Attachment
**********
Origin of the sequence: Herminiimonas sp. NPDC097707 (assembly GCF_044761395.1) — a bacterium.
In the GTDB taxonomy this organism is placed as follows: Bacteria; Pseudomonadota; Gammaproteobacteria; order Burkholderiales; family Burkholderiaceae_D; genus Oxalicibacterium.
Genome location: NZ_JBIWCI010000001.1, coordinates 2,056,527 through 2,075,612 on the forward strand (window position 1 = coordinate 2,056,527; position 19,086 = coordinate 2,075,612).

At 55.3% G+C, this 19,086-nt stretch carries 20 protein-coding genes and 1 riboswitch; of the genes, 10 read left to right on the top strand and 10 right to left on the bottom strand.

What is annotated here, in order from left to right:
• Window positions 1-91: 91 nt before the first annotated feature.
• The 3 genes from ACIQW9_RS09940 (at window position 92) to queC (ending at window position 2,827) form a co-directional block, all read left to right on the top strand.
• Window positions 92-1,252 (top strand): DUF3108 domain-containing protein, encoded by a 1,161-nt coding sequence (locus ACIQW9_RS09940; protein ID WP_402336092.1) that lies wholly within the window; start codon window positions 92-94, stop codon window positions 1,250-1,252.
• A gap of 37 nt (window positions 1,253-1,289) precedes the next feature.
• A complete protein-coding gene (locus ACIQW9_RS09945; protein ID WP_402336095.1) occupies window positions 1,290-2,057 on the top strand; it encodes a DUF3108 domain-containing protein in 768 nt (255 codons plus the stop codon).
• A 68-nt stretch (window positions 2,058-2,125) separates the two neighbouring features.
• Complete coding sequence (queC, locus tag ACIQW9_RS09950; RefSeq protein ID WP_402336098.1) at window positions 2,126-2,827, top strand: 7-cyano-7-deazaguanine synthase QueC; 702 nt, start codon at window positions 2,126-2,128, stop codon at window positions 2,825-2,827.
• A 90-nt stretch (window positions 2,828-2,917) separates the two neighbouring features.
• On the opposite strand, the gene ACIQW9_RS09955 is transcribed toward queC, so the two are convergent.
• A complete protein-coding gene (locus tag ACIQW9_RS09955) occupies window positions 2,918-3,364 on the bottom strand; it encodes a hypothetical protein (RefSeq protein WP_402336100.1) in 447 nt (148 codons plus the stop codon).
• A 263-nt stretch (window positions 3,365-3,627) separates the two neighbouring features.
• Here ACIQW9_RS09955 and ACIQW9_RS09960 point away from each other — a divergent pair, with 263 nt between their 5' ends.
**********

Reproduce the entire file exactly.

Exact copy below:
Origin of the sequence: Herminiimonas sp. NPDC097707 (assembly GCF_044761395.1) — a bacterium.
In the GTDB taxonomy this organism is placed as follows: Bacteria; Pseudomonadota; Gammaproteobacteria; order Burkholderiales; family Burkholderiaceae_D; genus Oxalicibacterium.
Genome location: NZ_JBIWCI010000001.1, coordinates 2,056,527 through 2,075,612 on the forward strand (window position 1 = coordinate 2,056,527; position 19,086 = coordinate 2,075,612).

At 55.3% G+C, this 19,086-nt stretch carries 20 protein-coding genes and 1 riboswitch; of the genes, 10 read left to right on the top strand and 10 right to left on the bottom strand.

What is annotated here, in order from left to right:
• Window positions 1-91: 91 nt before the first annotated feature.
• The 3 genes from ACIQW9_RS09940 (at window position 92) to queC (ending at window position 2,827) form a co-directional block, all read left to right on the top strand.
• Window positions 92-1,252 (top strand): DUF3108 domain-containing protein, encoded by a 1,161-nt coding sequence (locus ACIQW9_RS09940; protein ID WP_402336092.1) that lies wholly within the window; start codon window positions 92-94, stop codon window positions 1,250-1,252.
• A gap of 37 nt (window positions 1,253-1,289) precedes the next feature.
• A complete protein-coding gene (locus ACIQW9_RS09945; protein ID WP_402336095.1) occupies window positions 1,290-2,057 on the top strand; it encodes a DUF3108 domain-containing protein in 768 nt (255 codons plus the stop codon).
• A 68-nt stretch (window positions 2,058-2,125) separates the two neighbouring features.
• Complete coding sequence (queC, locus tag ACIQW9_RS09950; RefSeq protein ID WP_402336098.1) at window positions 2,126-2,827, top strand: 7-cyano-7-deazaguanine synthase QueC; 702 nt, start codon at window positions 2,126-2,128, stop codon at window positions 2,825-2,827.
• A 90-nt stretch (window positions 2,828-2,917) separates the two neighbouring features.
• On the opposite strand, the gene ACIQW9_RS09955 is transcribed toward queC, so the two are convergent.
• A complete protein-coding gene (locus tag ACIQW9_RS09955) occupies window positions 2,918-3,364 on the bottom strand; it encodes a hypothetical protein (RefSeq protein WP_402336100.1) in 447 nt (148 codons plus the stop codon).
• A 263-nt stretch (window positions 3,365-3,627) separates the two neighbouring features.
• Here ACIQW9_RS09955 and ACIQW9_RS09960 point away from each other — a divergent pair, with 263 nt between their 5' ends.